TRANSparency: Speaking Our Truths
A Panel Conversation with Trans Survivors of Domestic and Cultural Assault Featuring Contributors of the Book:
Written on the Body: Letters from Trans and Non-Binary Survivors of Sexual Assault and Domestic Violence, Edited by Lexie Bean. The book is a "50 Best LGBT Books of 2018" selection by Autostraddle.com.
Letter writers of Written on the Body: Letters from Trans and Non-Binary Survivors of Sexual Assault and Domestic Violence have come together to share excerpts with you, bringing trans voices to the forefront of the ongoing national dialogue surrounding sexual and gender-based violence. The panel takes audiences beyond stereotypes to meet real people and share real stories, to humanize and foster and understanding of the reality of being trans. It is only the the violence can be interrupted. It is our hope that by meeting our remarkable panelists, who like other trans people sometimes face harsh societal scrutiny and challenges, they will see that each one is just an individual living their lives and looking to pursue their dreams like anyone else.
About the Panel
The program begins with each panelist presenting short readings of their letters from the book and/or their personal essays. It then transitions into a conversation among the panelists about the struggle to find safety at home, in the body, and other unwelcoming places. This also includes limited access to basic health care, counseling services, community support, as well as the court system, leaving trans people vulnerable to repetitive violence and assault. The panelists also discuss their deeply personal stories around what transitioning means for them, and how that has impacted their relationships with their own bodies, other people's bodies, and access to public spaces and a healthy dating life. The event concludes with a lively Q & A as an extended conversation with the audience.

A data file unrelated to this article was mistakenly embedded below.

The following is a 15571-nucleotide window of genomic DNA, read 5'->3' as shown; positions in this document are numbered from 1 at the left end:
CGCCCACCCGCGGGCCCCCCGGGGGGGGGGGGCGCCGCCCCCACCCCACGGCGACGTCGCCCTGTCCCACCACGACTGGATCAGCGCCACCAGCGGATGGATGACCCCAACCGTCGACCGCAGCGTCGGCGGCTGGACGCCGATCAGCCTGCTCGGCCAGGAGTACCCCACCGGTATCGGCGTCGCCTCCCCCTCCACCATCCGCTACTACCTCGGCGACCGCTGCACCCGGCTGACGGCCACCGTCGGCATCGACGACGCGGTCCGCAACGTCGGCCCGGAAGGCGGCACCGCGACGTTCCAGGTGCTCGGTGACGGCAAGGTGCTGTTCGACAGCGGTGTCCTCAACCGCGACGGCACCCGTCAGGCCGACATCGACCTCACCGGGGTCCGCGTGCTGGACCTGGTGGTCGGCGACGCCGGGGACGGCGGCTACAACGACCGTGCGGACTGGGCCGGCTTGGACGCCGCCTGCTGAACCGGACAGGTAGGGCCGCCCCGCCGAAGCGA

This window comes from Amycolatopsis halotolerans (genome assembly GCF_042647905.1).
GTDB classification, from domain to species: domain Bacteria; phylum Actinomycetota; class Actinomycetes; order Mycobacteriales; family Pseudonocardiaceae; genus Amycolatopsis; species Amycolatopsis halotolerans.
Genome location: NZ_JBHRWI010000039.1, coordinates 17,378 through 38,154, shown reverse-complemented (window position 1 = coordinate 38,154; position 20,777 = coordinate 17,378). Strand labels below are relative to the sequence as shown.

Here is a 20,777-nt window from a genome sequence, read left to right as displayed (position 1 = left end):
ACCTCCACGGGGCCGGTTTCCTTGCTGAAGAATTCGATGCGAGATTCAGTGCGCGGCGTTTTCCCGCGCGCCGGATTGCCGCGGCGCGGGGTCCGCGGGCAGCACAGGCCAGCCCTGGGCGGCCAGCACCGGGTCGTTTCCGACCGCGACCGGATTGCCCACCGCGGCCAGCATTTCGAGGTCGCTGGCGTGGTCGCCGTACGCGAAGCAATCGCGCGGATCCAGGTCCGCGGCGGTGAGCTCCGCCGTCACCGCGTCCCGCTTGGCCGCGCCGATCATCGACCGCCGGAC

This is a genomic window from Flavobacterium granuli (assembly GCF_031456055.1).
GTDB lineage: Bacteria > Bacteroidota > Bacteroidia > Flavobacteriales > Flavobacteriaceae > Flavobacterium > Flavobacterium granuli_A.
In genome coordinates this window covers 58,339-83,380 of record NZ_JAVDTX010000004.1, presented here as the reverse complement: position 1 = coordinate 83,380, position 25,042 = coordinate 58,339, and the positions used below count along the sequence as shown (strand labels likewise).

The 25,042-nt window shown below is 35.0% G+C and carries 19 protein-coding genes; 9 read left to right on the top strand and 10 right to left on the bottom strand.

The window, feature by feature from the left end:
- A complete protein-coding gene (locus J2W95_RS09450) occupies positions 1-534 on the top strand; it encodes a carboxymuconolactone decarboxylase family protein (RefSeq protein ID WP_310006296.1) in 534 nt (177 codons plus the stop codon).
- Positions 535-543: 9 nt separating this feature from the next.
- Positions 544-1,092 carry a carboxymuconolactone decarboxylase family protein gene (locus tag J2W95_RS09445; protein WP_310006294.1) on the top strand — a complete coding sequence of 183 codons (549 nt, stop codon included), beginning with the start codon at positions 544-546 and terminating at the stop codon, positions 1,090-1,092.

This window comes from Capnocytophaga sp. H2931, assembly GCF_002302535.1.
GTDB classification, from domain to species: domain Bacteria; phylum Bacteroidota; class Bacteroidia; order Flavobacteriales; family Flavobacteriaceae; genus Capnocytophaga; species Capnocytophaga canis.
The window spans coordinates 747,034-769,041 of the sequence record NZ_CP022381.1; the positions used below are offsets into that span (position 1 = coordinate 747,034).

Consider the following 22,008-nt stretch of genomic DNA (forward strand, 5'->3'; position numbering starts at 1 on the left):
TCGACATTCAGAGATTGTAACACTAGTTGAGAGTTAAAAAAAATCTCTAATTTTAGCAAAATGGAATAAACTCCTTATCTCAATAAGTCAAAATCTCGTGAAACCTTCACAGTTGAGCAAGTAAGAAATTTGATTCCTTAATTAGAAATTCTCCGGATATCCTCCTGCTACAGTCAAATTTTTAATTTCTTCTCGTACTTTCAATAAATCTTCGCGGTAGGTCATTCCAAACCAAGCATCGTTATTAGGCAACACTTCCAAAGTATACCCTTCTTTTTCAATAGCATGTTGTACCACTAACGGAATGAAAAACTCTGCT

Also consider sponsorship by College English and Creative Writing Departments to explore the writing of letters as a safe vehicle to express something so personal, as the project came from the editor's self-described "long distance relationship" with their own body. The editor, Lexie Bean, can also discuss the process of curating and publishing the book.
MEET THE PANELISTS (Three will attend each engagement)
Lexie Bean Writer, performer, Myers Briggs INFJ, and curator of Written on the Body, their third anthology full of letters that people have written to their body parts. From writing for Teen Vogue, to documentary-making, to leading two international workshop and performance tours--much of their work revolves around themes of bodies, homes, cyclical violence, and queer foreshadowing. Next moves include writing a children’s book, a screenplay, and eating more pizza.
Preferred Pronoun: “They”
Say hi at www.lexiebean.com or @oklexiebean on Instagram.
Sawyer DeVuyst is an artist, model & activist based in New York City. His work can be seen in Forbes, The Advocate, OUT Magazine, Barneys, Milk.xyz, VMan, Refinery29 and many others. He is a published writer and an anti-shame advocate for transgender folks of all/no gender/s. He is a shy Leo, a middle child and he lives with his 14-year old dog, Joey Carl, in NYC’s Lower East Side.
Preferred Pronoun: “He” or “They”
Summer Minerva, MS Ed is a multi-disciplinary artist, educator, and polyglot. Their current performance and film work center the intersections of gender and spirituality and how identity labels inform our sense of who we are. Their performance work has shown around the world in New York City, Rio de Janeiro, and Napoli. They are currently in process with a full-length autobiographical documentary film which traces Summer’s ancestry to the 3rd gender of southern Italy.
Preferred Pronoun: “She”
Alex Valdes is an experimental musician, performance artist, and Brooklyn, NY native. Using drag spectacle and power electronics as their alter ego Reagan Holiday, they continue to explore the dissonance, pain, and beauty of the trans masculine experience.
Preferred Pronoun: “He”